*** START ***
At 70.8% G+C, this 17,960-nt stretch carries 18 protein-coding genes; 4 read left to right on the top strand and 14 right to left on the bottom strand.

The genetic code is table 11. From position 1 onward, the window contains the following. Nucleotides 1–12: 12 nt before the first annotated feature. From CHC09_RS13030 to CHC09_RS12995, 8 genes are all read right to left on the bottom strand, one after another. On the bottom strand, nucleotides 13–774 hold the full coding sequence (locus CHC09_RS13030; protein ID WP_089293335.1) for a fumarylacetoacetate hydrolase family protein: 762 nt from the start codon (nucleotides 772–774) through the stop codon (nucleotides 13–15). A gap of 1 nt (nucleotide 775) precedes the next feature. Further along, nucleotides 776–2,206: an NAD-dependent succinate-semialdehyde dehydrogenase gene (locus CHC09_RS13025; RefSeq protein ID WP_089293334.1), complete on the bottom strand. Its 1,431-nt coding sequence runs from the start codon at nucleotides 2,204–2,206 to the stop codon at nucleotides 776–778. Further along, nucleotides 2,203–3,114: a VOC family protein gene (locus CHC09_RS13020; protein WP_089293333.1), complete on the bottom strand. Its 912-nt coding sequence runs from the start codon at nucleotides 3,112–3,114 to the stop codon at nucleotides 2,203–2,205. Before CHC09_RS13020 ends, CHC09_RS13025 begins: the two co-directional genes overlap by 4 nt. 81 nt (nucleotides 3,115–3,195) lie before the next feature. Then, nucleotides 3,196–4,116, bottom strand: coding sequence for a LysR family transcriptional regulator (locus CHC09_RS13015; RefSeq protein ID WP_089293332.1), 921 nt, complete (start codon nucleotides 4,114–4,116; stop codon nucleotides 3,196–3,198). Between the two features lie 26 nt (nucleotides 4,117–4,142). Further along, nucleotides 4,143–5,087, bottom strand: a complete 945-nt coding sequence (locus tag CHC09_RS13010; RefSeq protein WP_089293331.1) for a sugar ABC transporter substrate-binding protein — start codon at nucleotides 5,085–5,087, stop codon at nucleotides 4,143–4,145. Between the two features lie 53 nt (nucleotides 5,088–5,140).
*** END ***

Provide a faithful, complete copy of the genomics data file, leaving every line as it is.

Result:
At 70.8% G+C, this 17,960-nt stretch carries 18 protein-coding genes; 4 read left to right on the top strand and 14 right to left on the bottom strand.

The genetic code is table 11. From position 1 onward, the window contains the following. Nucleotides 1–12: 12 nt before the first annotated feature. From CHC09_RS13030 to CHC09_RS12995, 8 genes are all read right to left on the bottom strand, one after another. On the bottom strand, nucleotides 13–774 hold the full coding sequence (locus CHC09_RS13030; protein ID WP_089293335.1) for a fumarylacetoacetate hydrolase family protein: 762 nt from the start codon (nucleotides 772–774) through the stop codon (nucleotides 13–15). A gap of 1 nt (nucleotide 775) precedes the next feature. Further along, nucleotides 776–2,206: an NAD-dependent succinate-semialdehyde dehydrogenase gene (locus CHC09_RS13025; RefSeq protein ID WP_089293334.1), complete on the bottom strand. Its 1,431-nt coding sequence runs from the start codon at nucleotides 2,204–2,206 to the stop codon at nucleotides 776–778. Further along, nucleotides 2,203–3,114: a VOC family protein gene (locus CHC09_RS13020; protein WP_089293333.1), complete on the bottom strand. Its 912-nt coding sequence runs from the start codon at nucleotides 3,112–3,114 to the stop codon at nucleotides 2,203–2,205. Before CHC09_RS13020 ends, CHC09_RS13025 begins: the two co-directional genes overlap by 4 nt. 81 nt (nucleotides 3,115–3,195) lie before the next feature. Then, nucleotides 3,196–4,116, bottom strand: coding sequence for a LysR family transcriptional regulator (locus CHC09_RS13015; RefSeq protein ID WP_089293332.1), 921 nt, complete (start codon nucleotides 4,114–4,116; stop codon nucleotides 3,196–3,198). Between the two features lie 26 nt (nucleotides 4,117–4,142). Further along, nucleotides 4,143–5,087, bottom strand: a complete 945-nt coding sequence (locus tag CHC09_RS13010; RefSeq protein WP_089293331.1) for a sugar ABC transporter substrate-binding protein — start codon at nucleotides 5,085–5,087, stop codon at nucleotides 4,143–4,145. Between the two features lie 53 nt (nucleotides 5,088–5,140).